Public charge rule

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Under the public charge rule, immigrants to United States classified as Likely or Liable to become a Public Charge may be denied visas or permission to enter the country due to their disabilities or lack of economic resources. The term was introduced in the Immigration Act of 1882. The restriction has remained a major cause for denial of visas and lawful permanent residency ever since; in 1992, about half of those denied immigrant and non-immigrant visas for substantive reasons were denied due to the public charge rule.[1] However, the administrative definition of "public charge" has been subject to major changes, notably in 1999 and 2019.

Laws regarding immigrants likely to become a public charge[edit]

The Immigration Act of 1882 found immigrants who were "unable to take care of himself or herself without becoming a public charge" unsuitable for American citizenship and therefore denied their entry.[2] In addition to LPC the act initiated a fifty cent head tax which would be used for bureaucratic processes. The act also denies entry of convicts.

The Immigration Act of 1891 continued this exclusion:

The following classes of aliens shall be excluded from admission into the United States ... All idiots, insane persons, paupers or persons likely to become a public charge, persons suffering from a loathsome or a dangerous contagious disease, persons who have been convicted of a felony or other infamous crime or misdemeanor involving moral turpitude, polygamists[3]

The Immigration Act of 1903 allowed the deportation of immigrants who became a public charge within their first two years in the country.[4]

In its 1915 decision in Gegiow v. Uhl, the US Supreme Court found that the public charge restriction applied exclusively to those immigrants who "by reason of poverty, insanity, disease or disability would become a charge upon the public."[5]

The Immigration and Nationality Act (enacted in 1952, and amended in 1965) declares "any alien likely at any time to become a public charge" as inadmissible to the country and those who have received public benefits within their first five years in the United States as deportable.[6][7]

Any alien who, in the opinion of the consular officer at the time of application for a visa, or in the opinion of the Attorney General at the time of application for admission or adjustment of status, is likely at any time to become a public charge is excludable.[8]

These INA restrictions often affect decisions about visas and admission to the country, but rarely serve as a cause for deportation.[6][7]

The Illegal Immigration Reform and Immigrant Responsibility Act of 1996 raised the standards for sponsors of immigrants, requiring them to show greater financial capacity and obligating them to reimburse the government for means-tested public benefits received by the immigrant they sponsor.[6]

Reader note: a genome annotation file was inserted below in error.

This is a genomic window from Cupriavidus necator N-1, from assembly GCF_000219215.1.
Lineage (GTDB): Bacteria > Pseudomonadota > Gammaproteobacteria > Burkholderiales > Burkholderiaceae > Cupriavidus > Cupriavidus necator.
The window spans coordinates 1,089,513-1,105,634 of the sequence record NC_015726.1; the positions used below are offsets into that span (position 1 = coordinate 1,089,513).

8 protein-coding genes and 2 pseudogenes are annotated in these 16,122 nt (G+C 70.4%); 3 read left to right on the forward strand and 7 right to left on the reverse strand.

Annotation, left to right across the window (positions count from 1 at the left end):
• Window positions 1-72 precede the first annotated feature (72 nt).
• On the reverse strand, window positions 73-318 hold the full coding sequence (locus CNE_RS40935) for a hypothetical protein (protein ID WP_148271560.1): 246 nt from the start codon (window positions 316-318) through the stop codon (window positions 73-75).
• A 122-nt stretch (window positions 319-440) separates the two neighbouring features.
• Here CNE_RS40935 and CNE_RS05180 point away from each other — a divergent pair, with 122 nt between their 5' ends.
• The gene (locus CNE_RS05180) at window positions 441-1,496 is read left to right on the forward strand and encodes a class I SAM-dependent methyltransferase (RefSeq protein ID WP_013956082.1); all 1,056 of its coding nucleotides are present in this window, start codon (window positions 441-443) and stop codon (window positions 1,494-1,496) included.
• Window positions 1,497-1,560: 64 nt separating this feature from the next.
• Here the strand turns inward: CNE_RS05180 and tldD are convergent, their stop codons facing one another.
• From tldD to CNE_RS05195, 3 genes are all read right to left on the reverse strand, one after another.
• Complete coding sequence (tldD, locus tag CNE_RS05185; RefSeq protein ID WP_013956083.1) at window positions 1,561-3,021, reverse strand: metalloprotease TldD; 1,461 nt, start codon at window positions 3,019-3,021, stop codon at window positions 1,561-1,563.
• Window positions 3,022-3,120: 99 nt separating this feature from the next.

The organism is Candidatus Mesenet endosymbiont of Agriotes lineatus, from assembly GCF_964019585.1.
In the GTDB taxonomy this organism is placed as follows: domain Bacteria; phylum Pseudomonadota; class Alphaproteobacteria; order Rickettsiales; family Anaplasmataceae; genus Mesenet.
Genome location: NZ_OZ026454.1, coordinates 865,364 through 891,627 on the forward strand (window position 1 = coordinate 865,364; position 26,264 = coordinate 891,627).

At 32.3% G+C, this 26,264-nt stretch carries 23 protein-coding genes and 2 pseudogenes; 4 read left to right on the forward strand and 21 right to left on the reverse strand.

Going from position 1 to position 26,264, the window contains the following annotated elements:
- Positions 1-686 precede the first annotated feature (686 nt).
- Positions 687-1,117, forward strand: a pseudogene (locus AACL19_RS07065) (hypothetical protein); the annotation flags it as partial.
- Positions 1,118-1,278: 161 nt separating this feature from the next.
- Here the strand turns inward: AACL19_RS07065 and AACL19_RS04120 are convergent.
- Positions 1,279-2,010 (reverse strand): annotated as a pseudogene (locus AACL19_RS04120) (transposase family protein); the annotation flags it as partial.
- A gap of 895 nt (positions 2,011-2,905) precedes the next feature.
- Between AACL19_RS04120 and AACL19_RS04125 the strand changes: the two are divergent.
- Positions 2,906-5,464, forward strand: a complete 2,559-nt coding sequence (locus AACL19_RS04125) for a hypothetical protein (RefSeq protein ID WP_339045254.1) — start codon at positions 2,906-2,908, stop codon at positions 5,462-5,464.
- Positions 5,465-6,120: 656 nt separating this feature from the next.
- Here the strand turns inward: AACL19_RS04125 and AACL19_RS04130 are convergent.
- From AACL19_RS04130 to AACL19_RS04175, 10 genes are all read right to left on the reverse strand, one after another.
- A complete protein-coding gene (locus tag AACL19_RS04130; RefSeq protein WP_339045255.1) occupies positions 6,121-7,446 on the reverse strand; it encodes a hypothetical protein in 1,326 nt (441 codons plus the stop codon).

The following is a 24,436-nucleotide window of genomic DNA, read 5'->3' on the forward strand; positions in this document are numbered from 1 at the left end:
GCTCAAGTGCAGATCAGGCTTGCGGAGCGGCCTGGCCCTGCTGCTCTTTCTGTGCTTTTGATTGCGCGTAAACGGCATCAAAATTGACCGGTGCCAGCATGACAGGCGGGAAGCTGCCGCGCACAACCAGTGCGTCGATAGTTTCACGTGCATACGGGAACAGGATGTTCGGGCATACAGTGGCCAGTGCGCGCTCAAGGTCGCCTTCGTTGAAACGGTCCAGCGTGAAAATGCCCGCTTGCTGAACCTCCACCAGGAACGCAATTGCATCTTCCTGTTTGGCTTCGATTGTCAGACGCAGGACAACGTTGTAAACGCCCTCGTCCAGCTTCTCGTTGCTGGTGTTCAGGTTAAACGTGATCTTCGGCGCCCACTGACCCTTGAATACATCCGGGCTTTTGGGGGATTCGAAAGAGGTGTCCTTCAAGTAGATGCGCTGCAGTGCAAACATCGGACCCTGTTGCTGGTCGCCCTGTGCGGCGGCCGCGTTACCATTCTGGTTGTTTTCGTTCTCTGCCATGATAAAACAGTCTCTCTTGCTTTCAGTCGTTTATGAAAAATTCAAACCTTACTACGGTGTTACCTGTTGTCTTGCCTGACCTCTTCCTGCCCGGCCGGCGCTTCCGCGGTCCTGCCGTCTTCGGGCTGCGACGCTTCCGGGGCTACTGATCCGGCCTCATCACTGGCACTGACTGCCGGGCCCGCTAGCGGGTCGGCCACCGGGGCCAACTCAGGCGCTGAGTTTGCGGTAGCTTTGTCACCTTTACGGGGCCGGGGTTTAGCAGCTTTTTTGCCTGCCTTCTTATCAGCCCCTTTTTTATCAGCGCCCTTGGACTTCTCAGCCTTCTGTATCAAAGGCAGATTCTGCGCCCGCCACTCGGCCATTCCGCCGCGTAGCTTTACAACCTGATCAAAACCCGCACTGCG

Administrative implementation[edit]

Granting of visas to the United States is carried out by consular officials under the Department of State, while awarding immigration statuses such as Lawful Permanent Resident is done by the US Citizenship and Immigration Service (USCIS), and previous by the Immigration and Naturalization Service (INS). Charles Wheeler stated that prior to 1999, "DOS and INS officers exercised broad powers in interpreting this provision. Unfortunately, they sometimes applied different standards and imposed inconsistent requirements."[9]

Historian Douglas Baynton writes that "The 'public charge' provision was intended to encompass people with disabilities more generally and was left to the examining officer's discretion."[10]

1999 Guidance[edit]

In May 1999, the Immigration and Nationalization Service issued formal guidance, "Field Guidance on Deportability and Inadmissibility on Public Charge Ground," defining a public charge as someone "primarily dependent on the government for subsistence, as demonstrated by either the receipt of public cash assistance for income maintenance, or institutionalization for long-term care at government expense."[11][12] Examples of disqualifying assistance include Supplemental Security Income (SSI), cash assistance from the Temporary Assistance for Needy Families (TANF) program, and state or local cash assistance programs (often called "general assistance") for income maintenance.[12] The guidance explicitly excluded Medicaid, food stamps, WIC, unemployment insurance, housing benefits, child care subsidies, or other non-cash benefits from qualifying immigrants as public charges.[12][13]

2019 Rule[edit]